#Asia Is “Make in India, funded by China” the new norm?


In this edition of Venture Upbeat I look at this interesting pattern of Chinese investors funding in Indian startups and how the marketplace model would be the one to look forward to in the near future

If you are a millennial living in the Indian metros, you might be very well accustomed to the following trends:

  • Using Ola for your last ride and paying through OlaMoney;
  • Using Flipkart for buying that mobile on which you installed the Paytm and Snapdeal.

What do the companies cited above have in common? They are all  born digital, driven by ambitious Indian entrepreneurs and often  quoted as the beacons of “Make in India” start-up scenario.

While they might very well be “made in India”, the key question is can they be “sustained in India?” The reason I ask is, these founders have been relying more and more on foreign investment to run/sustain their business models.  According to a report on VC Circle, Chinese investors led by the likes of Alibaba and Tencent are making huge strategic investments to the tune of US$2 billion and more.

So what does the Chinese ecosystem look like ?

When i asked Dr Jiang Hongquan, Investment Partner from Robert Bosch Venture Capital, he had this to say giving a perspective of Chinese market:

“In the Chinese VC market, there is a very mature eco-system consisting  of rich capital offer, large domestic market, experienced VCs, very good industry environment and supply chain, Large industrial players which could become partners or acquirer, plus the stock exchanges for tech companies. These factors combined make the Chinese VC market very attractive, though sometimes overheated.”

Probably, the Indian ecosystem could take some of these aspects that it could learn from the Chinese ecosystem.

Also read: Do not always rely on statistics, but use independent validation to aid in the decision-making process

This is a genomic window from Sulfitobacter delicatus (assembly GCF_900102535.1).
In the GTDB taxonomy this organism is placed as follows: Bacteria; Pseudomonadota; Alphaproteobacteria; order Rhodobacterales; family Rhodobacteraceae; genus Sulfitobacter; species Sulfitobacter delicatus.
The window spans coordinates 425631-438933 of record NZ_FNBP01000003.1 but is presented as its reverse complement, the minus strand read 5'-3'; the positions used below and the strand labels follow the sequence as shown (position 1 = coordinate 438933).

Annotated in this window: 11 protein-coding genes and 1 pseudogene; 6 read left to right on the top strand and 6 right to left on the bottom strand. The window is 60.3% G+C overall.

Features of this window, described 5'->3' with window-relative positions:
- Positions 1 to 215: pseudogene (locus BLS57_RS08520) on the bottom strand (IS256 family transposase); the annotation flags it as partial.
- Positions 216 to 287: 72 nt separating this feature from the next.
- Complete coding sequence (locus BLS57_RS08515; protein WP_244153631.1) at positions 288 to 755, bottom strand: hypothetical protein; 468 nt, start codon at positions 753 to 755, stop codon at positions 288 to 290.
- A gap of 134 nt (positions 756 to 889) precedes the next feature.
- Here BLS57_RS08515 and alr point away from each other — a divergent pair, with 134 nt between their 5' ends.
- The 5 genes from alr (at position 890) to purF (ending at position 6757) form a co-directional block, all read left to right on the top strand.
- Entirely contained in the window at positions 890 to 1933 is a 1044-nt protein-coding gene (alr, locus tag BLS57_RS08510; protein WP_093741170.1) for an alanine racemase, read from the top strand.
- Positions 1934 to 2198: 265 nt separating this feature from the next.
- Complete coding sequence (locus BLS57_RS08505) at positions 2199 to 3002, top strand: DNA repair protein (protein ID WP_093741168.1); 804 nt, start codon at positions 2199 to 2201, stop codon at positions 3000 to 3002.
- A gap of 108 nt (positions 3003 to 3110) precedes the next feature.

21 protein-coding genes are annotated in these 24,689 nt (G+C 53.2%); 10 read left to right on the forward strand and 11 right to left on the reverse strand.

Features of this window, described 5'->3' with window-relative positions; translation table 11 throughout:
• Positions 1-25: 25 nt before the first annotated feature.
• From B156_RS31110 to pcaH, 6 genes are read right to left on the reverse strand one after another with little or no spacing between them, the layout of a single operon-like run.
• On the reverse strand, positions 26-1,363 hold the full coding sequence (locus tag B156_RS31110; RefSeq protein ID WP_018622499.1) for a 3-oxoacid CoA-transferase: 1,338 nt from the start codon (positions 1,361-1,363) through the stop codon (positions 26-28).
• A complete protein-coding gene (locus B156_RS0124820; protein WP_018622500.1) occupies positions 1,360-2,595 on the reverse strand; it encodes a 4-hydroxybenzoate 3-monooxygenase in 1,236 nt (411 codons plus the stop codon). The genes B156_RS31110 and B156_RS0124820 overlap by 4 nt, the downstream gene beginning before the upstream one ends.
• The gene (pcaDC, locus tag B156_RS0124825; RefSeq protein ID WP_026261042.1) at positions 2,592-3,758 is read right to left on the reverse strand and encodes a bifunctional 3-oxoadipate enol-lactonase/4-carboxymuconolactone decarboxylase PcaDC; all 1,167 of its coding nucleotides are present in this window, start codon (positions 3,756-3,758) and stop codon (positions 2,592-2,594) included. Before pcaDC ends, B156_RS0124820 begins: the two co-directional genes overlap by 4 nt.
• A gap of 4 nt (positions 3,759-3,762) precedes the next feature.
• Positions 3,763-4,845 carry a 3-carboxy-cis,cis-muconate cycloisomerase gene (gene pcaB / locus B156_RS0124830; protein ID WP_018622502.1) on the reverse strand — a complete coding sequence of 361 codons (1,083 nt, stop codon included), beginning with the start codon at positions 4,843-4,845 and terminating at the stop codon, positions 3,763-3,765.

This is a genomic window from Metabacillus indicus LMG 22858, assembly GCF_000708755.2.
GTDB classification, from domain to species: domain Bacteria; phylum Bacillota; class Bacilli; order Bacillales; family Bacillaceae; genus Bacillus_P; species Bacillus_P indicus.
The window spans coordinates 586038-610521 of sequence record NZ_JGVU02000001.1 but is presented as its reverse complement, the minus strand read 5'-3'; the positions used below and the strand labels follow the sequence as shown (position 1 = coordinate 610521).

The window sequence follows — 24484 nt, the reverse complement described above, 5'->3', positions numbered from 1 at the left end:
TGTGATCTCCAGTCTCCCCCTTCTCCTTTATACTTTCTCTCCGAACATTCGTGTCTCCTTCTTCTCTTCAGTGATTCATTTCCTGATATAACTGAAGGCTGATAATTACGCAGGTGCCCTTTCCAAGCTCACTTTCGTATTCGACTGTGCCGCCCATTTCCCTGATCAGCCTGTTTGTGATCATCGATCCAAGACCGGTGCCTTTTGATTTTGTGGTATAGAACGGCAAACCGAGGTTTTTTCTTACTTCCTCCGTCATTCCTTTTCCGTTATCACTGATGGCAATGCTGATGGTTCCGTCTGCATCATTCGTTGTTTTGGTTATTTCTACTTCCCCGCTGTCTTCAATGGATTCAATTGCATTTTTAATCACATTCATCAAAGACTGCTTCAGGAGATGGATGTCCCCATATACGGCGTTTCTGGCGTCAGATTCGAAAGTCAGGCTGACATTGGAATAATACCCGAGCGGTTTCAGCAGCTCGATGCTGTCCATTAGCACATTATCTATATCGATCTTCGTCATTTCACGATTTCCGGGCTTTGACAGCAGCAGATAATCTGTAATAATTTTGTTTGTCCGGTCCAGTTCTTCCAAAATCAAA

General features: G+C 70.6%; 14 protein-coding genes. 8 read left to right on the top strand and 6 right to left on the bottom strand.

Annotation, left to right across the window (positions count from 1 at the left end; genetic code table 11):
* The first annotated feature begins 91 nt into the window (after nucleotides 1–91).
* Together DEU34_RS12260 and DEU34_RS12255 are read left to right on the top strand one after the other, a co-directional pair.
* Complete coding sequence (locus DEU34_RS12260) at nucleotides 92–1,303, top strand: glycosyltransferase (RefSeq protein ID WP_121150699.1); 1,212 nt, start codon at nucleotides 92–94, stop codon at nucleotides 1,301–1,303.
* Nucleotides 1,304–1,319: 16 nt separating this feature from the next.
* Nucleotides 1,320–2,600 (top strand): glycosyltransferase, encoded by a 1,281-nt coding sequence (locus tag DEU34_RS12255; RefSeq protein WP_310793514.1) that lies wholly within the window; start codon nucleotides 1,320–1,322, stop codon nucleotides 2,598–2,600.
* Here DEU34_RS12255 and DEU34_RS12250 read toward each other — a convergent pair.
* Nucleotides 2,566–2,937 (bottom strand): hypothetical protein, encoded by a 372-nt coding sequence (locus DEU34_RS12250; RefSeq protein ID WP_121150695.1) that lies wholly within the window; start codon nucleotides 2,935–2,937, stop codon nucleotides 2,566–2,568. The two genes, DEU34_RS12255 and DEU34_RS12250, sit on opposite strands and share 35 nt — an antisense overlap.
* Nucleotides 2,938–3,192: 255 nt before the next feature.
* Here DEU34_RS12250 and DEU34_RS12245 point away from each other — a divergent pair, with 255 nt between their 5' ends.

Vasu Ramanujam, a Business Consultant in the UK, is of the opinion that VCs in India should fund to create new unicorns (start-ups that rapidly reach billion dollar valuations). We could learn from Israel’s focus on nurturing startups or even the Estonian government efforts (the folks that gave us Skype), or even China.

There are some lofty goals that are available on the Make in India website. In order to make this a reality, it might be worthwhile to start with a grounds-up approach, nurturing and cultivating the startup ecosystem by providing the right infrastructure, enabling transparency, and removing the barriers for “ease of doing business”.

On the brighter side, there are a lot of well-established IT/ITES companies in India creating the incubators (intraprenuership opportunities) that are well aligned to make in India, but at a global scale.

Indian tech startups are better connected to western world — the potential for a huge market to capture is one of the main reasons Chinese investors are looking towards India when we analyse various reports.

The biggest challenge would be how these startups adapt to become the companies of the future — how they use the technology to capture the unorganised or fragmented sectors.

Competition from bigger companies would definitely put pressure on the startups to raise more money, and that would be one of the reason why startups would go for foreign investments.

The Indian startup ecosystem is slowly moving towards profitability — and more focus on technology development and product building would be the key.

Also read: China matters, and founders should take note and stop pretending otherwise

On one hand, there is a huge population which is under-served, and on the other hand, the services industry is highly fragmented and localised .This results in a poor quality of service.

Is the marketplace model a solution to this?

Ragavendra Prabhakar, a Strategist in Bezirk – A Bosch Startup, has this interesting perspective:

“Given the existing problem with not so great quality of services, marketplace model is a lucrative business model for startups to explore. This will enable quality services in different sectors ranging from retail, medical, transportation, to improve significantly and reach the vast population.”

We will look into the interesting dynamics of the marketplace model and the importance of viewing it with multi-model market ecosystem in the next column of Venture Upbeat.


Pavan Govindan is part of Bezirk, a Bosch Startup which is an Intrapreneural venture of Bosch Global.

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The views expressed here are of the author’s, and e27 may not necessarily subscribe to them. e27 invites members from Asia’s tech industry and startup community to share their honest opinions and expert knowledge with our readers. If you are interested in sharing your point of view, submit your post here.

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